Numbers 12 begins with the jealousy of Miriam and Aaron concerning Moses, finding fault with his Ethiopian wife. God will not stand for it. Moses is exalted, Miriam is left leprous, and the whole nation must wait for Miriam’s cleansing.  Next, Moses is instructed to send 12 spies (one for each tribe) to spy out the land. It is a good land, flowing with milk and honey, but there are giants in the land. Ten spies see only the giants and see Israel as grasshoppers, but Caleb and Joshua see the giants as lunch. The 10 tribes prevail with their bad report and Israel collapses in despair and complains against Moses and Aaron. God is going to destroy Israel, but Moses intercedes. God says for every day, shall be a year, and that the children they feared would die will now bring Israel into the Promised Land. In the next chapter, God speaks immediately about when they come into the land, even though it is 40 years away.

In Chapters 16 and 17, there is greater jealousy and rebellion against Moses and Aaron. First, the rebellion of Korah (Levites who wanted Aaron and Moses’ position), and then the entire nation refuses Moses after God judges the Korah rebellion. Chapters 18 and 19 are more instructions, as God is slowly transforming a nation of slaves into sons.



Psalm 58 – 64

These Psalms of David are David’s calling and trusting in the Lord in times of conflict. As glorious Psalms of trust, they bring us courage as we see David facing real situations and moving from the problem into the promises of God and His faithfulness.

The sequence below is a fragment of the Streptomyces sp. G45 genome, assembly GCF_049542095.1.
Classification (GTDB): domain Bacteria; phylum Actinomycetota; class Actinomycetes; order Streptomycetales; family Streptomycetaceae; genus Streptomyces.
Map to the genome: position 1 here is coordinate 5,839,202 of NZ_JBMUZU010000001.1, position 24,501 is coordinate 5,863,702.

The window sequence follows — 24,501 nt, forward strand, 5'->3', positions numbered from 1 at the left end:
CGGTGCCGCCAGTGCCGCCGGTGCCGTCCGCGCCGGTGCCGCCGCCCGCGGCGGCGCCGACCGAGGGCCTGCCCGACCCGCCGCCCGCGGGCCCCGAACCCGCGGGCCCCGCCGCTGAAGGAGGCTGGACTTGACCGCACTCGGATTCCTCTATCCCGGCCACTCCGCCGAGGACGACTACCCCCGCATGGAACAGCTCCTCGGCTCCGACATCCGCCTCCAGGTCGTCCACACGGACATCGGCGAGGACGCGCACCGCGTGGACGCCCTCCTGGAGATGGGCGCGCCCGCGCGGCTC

Jeremiah 31 – 36

In these chapters, we will witness God’s new covenant promised, and Israel gloriously coming back into the land. But Jeremiah is in prison in the 10th year of Zedekiah. God tells Jeremiah to redeem the property and seal the deed for days ahead. Jeremiah does so and prophesies the future restoration of Jerusalem. While Nebuchadnezzar sits outside the wall of Jerusalem is besieged. Jeremiah points out the obvious in the equation and God says, in effect, “So what, I am able to speak on top of judgment the healing of the land forthcoming.”

Jeremiah 33 is an explosion of this dual prophetic word, one being fulfilled, and another set already in motion to save. God is good!

Jeremiah 34 is the heartbreaking story of the leaders of Jerusalem setting their Hebrew slaves free and then changing their minds, and God declaring that they missed another chance to be saved from Nebuchadnezzar. Read this one slowly. In Chapter 35, God points out a family in obedience amid the apostasy of a nation and the forthcoming promise for their obedience.

Chapter 36 is a throwback to the time when the Lord had Jeremiah write on a scroll—during the reign of Jehoiakim son of Josiah—all the adversities God planned to bring on Judah. He is hoping this will persuade Judah to repent. Judah does respond with fasting and the fear of God. But when the scroll is brought to the king, he takes the scroll and throws it into the fire. God’s longsuffering continues and He tells Jeremiah to have Baruch the scribe pen another scroll. “God is longsuffering toward us, not willing that any should perish but all should come to repentance” (2 Peter 3:9).